Andrew Paul Wood – 21 December, 2019
Lara Strongman's elegantly composed essay on Henderson's time in Christchurch is another important document in highlighting the vigorous cultural activity in that city, without downplaying its provincial liabilities. Henderson was a member of The Group and a part-time teacher of design and embroidery at the Canterbury College School of Art from 1926 until 1941, where she “represented a direct link with modern European culture for the students, who referred to her as Madame”.
Louise Henderson: From Life
Eds. Felicity Milburn, Lara Strongman, Julia Waite
Other contributions from Christina Barton, Linda Tyler and C. K. Stead
Hardcover, coloured illustrations, 256 pp
Auckland Art Gallery 2019
Louise Henderson (1902-1994) is one of the rarest of creatures in New Zealand art history, an artist who experienced the European avant-garde first hand—rather than as with many New Zealand modernists, a dabbler in half-understood cubism in pursuit of something else (and not from the periphery either)—who at the same time managed to accommodate a local modernist culture with its own agenda of national identity and a suspicion of what comes over the sea. French-born Henderson is one of my favourite New Zealand artists and definitely someone who should be up there in the popular consciousness with Colin McCahon and Gordon Walters. It is to be hoped that the exhibition this publication accompanies, a joint project between Auckland and Christchurch Art Galleries, will go a long way to redressing Henderson’s obvious importance. The book has a role in that and is the subject of this review.
Lara Strongman’s elegantly composed essay on Henderson’s time in Christchurch is another important document in highlighting the vigorous cultural activity in that city, without downplaying its provincial liabilities. Henderson was a member of The Group and a part-time teacher of design and embroidery at the Canterbury College School of Art from 1926 until 1941, where she “represented a direct link with modern European culture for the students, who referred to her as Madame”. It is a shame Strongman didn’t take more opportunity to examine the significance of such a statement, taking into account a syllabus that was still primarily based in the South Kensington Arts and Crafts movement, something that would not really change until the arrival of modernising British silversmith John Simpson in 1959 and his appointment to Professor and Head of the School in 1961. Of course, Henderson had long since upped sticks for Wellington by then.
We are treated to an important essay by Linda Tyler on Henderson’s work in textiles, a subject that has hitherto been much neglected. We are only now entering (or returning to) a cultural phase, long after Henderson, Theo Schoon, indigenous peoples, medieval guilds, and groups like the Bauhaus had got there, where the distinctions between art, design and craft are relatively ambiguous and more to do with function than aesthetic categories.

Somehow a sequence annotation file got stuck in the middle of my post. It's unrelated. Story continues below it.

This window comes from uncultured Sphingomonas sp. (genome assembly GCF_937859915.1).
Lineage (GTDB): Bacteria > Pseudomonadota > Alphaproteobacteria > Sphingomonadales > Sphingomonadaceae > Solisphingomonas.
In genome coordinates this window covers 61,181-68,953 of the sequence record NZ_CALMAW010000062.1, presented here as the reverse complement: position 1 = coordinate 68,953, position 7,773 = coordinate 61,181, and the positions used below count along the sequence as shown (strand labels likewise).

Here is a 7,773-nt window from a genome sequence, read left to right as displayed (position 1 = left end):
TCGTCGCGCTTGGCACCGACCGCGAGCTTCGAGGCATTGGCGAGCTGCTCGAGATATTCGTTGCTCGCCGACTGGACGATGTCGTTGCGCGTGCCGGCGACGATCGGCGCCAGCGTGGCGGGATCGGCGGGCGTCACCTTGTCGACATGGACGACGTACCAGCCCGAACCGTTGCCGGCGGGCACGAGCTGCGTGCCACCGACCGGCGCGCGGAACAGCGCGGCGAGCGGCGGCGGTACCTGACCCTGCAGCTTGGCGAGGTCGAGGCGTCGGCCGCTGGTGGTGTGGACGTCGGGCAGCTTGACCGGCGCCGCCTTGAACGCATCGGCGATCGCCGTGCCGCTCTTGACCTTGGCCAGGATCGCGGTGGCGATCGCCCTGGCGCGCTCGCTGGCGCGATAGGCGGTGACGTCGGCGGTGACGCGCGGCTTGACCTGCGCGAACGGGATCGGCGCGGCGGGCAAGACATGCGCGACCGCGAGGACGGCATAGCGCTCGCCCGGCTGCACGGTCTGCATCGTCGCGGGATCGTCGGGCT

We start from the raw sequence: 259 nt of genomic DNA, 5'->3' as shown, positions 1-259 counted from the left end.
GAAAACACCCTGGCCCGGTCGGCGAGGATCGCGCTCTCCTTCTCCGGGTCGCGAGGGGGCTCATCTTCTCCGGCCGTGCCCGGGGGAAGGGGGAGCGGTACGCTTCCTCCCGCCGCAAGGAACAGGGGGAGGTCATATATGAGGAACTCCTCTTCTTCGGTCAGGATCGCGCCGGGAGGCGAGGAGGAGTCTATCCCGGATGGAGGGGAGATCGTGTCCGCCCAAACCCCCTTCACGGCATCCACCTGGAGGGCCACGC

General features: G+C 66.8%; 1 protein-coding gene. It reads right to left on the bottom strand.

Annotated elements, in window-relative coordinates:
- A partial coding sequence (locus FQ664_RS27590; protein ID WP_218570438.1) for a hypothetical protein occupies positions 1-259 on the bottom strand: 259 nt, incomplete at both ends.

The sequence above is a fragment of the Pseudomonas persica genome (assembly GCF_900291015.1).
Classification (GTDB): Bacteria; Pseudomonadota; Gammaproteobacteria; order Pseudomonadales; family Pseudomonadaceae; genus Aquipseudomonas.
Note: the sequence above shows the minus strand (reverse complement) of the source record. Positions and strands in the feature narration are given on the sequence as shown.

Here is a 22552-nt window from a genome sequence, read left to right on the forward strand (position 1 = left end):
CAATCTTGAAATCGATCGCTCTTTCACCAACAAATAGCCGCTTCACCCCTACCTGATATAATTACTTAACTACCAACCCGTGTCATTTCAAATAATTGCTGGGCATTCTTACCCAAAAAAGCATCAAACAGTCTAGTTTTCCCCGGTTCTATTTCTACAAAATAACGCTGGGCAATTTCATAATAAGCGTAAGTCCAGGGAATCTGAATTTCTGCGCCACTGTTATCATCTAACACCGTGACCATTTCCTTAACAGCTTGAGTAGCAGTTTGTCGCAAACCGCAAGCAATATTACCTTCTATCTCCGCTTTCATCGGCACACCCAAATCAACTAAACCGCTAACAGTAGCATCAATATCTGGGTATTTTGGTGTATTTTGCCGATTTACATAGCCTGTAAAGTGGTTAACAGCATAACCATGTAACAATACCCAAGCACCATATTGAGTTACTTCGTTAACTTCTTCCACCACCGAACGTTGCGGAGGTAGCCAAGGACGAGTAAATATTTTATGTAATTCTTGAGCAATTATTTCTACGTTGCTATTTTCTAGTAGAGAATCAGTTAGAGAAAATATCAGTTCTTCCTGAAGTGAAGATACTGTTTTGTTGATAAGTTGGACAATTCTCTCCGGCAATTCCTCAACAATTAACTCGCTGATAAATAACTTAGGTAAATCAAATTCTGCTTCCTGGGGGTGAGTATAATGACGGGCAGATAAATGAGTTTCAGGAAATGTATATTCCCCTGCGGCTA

Julia Waite provides a thoroughly deep dive into Henderson’s cubism, her studies under Jean Metzinger (1883-1956) in Paris during one of her European sojourns, and her broader relationship with New Zealand abstraction. This is told with considerable passion and intelligence rather than, as is often the case with such texts, a dry retelling from the art history books, and it is a pleasure to see what Waite can do with an artist she clearly feels an empathetic bond with. I do feel, though, that a good picture of one of Metzinger’s paintings would have been worthwhile. I was unaware of Henderson’s friendship with the Turkish-born artist Hakki Anli (1906-1991), a relatively minor figure, but thanks to Waite his influence on Henderson is at once obvious.
Felicity Milburn follows up with an investigation of Henderson’s depiction of the natural world, revealing a potential exhibition around that subject alone. Perhaps the most unexpected contribution, however, is that of Christina Barton, who candidly revisits the exhibition Louise Henderson: The Cubist Years she curated at Auckland Art Gallery in 1991, providing valuable context of the critical/curatorial culture of the time, and the resources she drew on and/or rebelled against. I hope this kind of writing becomes a trend, not only for being informative because it gives a rare insight that many younger curators could learn from.
The brief personal reminiscence by C. K. Stead seems oddly out of place, not offering much personal insight into their relationship, or indeed Henderson at all, but neither does it particularly detract. It just sort of is, which is fine, but it seems an odd choice given the number of people still around who knew her and could make more informed comment about the art world at the time.
It is a beautiful book, full of wonderful images, but hey, it’s nigh on impossible to do a less than stunning book on Louise Henderson.
Andrew Paul Wood
Two Rooms presents a program of residencies and projects
by leading international and New Zealand contemporary artists.
Comprehensive online access to contemporary art & leading galleries around the world